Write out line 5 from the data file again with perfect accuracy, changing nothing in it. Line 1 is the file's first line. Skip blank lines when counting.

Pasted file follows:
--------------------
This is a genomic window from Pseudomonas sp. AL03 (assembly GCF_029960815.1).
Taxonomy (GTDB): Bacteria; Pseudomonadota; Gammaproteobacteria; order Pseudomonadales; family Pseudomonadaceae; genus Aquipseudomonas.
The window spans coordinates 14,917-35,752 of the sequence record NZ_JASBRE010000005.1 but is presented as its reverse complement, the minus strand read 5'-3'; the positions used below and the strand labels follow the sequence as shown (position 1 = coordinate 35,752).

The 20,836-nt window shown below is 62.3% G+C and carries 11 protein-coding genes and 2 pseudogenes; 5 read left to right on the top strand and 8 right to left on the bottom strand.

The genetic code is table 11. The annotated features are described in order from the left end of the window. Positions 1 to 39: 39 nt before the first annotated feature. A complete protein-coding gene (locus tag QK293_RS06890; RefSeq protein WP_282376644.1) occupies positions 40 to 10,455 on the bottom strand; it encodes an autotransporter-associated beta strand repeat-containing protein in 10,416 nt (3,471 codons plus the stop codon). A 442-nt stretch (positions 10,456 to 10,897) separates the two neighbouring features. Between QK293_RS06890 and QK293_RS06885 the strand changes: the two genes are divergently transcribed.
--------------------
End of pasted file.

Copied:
The genetic code is table 11. The annotated features are described in order from the left end of the window. Positions 1 to 39: 39 nt before the first annotated feature. A complete protein-coding gene (locus tag QK293_RS06890; RefSeq protein WP_282376644.1) occupies positions 40 to 10,455 on the bottom strand; it encodes an autotransporter-associated beta strand repeat-containing protein in 10,416 nt (3,471 codons plus the stop codon). A 442-nt stretch (positions 10,456 to 10,897) separates the two neighbouring features. Between QK293_RS06890 and QK293_RS06885 the strand changes: the two genes are divergently transcribed.